• 1797: The Venetian state is overthrown and Corfu is occupied by the Democratic French.
  • 1798: The first public school operates in the place of the Latin monastery of Saint Francis. Simultaneously, the first public Library operates in the church of Tenedos, as well as the first printing house.
  • 1799: The Russo-Turk alliance occupy Corfu.
  • 1800: With the Treaty of Constantinople, the first Greek state formation is established.
  • 1800: The “Thourios” of Riga is printed in Corfu.
  • 1807: With the Treaty of Tilsit, the Seven Islands are ceded to France.
  • 1814: The English occupy Corfu.
  • 1815: With the Treaty of Paris, the Seven Islands are placed under the “Protection” of England.
  • 1817: The Constitution of 1817 is drawn up, bearing the stamp of the despotism of Maitland.
  • 1819: The first attempt at a Greek melodrama in San Giacomo.
  • 1822: The “Dry Tower” of the Old Fortress operates the Lighthouse, one of the oldest of its kind in the Greek seas.
  • 1823: Completion of the Armosteio (today’s Old Palace).
  • 1824: Foundation of the Ionian Academy, the first Greek university.
  • 1828: Dionysios Solomos settles in Corfu.
  • 1831: The Corfu aqueduct operates.
  • 1831: Numerous Maltese settle in Corfu.
  • 1840: Foundation of the Philharmonic Society “Agios Spyridon,” which will play a leading role in the cultural events of the island for years.
  • 1852: Official establishment of the Greek language in the Ionian State.
  • 1857: Birth of the painter Angelos Giallinas.
  • 1863: Birth of Spyros Samaras, a musician, and the composer of the Olympic anthem.
  • 1864: After the treaty of London, Corfu is now part of Greek territory.
  • 1865: Dissolution of the IONIAN ACADEMY.
  • 1872: Birth of Dinos Theotokis. A radical politician and literary artist
  • 1890: Foundation of the “Mantzaros Philharmonic Society”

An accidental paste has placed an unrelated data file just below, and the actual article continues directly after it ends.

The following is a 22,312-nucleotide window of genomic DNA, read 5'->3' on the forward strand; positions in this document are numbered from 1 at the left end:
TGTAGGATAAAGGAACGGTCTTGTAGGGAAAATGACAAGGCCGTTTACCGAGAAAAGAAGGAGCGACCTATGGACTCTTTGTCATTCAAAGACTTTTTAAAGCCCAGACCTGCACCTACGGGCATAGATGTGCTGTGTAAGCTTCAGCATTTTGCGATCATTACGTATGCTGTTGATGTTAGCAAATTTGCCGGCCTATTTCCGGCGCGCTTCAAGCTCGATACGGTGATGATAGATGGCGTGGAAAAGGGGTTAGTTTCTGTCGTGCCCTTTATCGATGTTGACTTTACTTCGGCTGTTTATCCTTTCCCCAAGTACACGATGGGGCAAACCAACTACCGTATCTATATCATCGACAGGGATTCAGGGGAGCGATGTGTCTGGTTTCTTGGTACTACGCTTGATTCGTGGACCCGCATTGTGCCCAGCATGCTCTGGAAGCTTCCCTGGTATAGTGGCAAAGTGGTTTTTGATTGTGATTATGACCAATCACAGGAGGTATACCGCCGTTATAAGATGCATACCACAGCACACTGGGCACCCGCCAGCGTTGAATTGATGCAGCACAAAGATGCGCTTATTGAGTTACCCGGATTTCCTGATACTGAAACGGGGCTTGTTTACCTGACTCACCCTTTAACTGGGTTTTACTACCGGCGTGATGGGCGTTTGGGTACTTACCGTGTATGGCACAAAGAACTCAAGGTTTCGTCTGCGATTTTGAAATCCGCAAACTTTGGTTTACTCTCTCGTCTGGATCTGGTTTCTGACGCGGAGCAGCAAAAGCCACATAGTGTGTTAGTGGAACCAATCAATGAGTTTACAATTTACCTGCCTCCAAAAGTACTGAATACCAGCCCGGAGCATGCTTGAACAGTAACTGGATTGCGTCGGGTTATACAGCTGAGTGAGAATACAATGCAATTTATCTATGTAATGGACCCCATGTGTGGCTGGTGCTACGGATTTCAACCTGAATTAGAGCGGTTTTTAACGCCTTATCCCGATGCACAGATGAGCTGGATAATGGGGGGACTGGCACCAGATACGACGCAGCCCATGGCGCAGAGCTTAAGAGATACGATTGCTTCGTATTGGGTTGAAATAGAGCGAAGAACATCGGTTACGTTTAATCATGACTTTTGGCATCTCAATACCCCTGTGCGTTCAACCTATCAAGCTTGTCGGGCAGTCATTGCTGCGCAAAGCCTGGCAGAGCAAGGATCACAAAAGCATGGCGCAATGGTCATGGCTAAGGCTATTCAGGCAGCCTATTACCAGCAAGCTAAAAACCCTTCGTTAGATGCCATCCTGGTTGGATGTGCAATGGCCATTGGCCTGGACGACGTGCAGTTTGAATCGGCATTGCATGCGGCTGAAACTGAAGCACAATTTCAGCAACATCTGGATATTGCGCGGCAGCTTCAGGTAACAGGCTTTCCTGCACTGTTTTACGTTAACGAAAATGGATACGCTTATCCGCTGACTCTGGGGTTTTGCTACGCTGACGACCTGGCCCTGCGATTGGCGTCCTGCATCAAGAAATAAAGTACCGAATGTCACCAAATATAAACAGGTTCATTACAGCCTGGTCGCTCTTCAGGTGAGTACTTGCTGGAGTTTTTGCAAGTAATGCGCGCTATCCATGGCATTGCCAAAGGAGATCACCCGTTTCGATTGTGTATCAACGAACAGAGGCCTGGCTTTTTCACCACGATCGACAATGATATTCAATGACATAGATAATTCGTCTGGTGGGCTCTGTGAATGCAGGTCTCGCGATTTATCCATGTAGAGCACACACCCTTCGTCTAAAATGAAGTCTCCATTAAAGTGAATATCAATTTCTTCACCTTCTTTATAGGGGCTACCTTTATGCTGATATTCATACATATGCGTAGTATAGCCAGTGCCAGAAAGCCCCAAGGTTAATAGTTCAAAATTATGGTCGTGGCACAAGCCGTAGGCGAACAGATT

• 1891: Construction of the Achilleion Palace by Elizabeth of Austria.
  • 1891: Extensive anti-Jewish incidents mark the beginning of the decline of the Jewish Community of Corfu.
  • 1893: Demolition of the Gate of Porta Reale.
  • 1897: Establishment of the Labor Center of Corfu, one of the first in the country.
  • 1899: Birth of Nikos Ventouras, the most distinguished Greek engraver of the 20th century.
  • 1916: Arrival of the Allied forces.
  • 1923: Short-live occupation of Corfu by the Italians.
  • 1943: Incendiary German bombardment and destruction of part of the old town.
  • 1944: After the end of the relatively calm period of Italian occupation, Corfu was seized by the Germans. In 1944, the Gathering of the city’s Jews took place under the German occupying forces, with the assistance of the pro-Nazi, racist, anti-Semitic mayor, Kollas. This led to their displacement to concentration camps. It was the final blow to the once-thriving Jewish community of Corfu.
  • 2007: The old town of Corfu is included in the UNESCO World Heritage Sites.

This concise overview encapsulates the diverse and dynamic history of Corfu, illustrating the island’s resilience and cultural significance through the ages.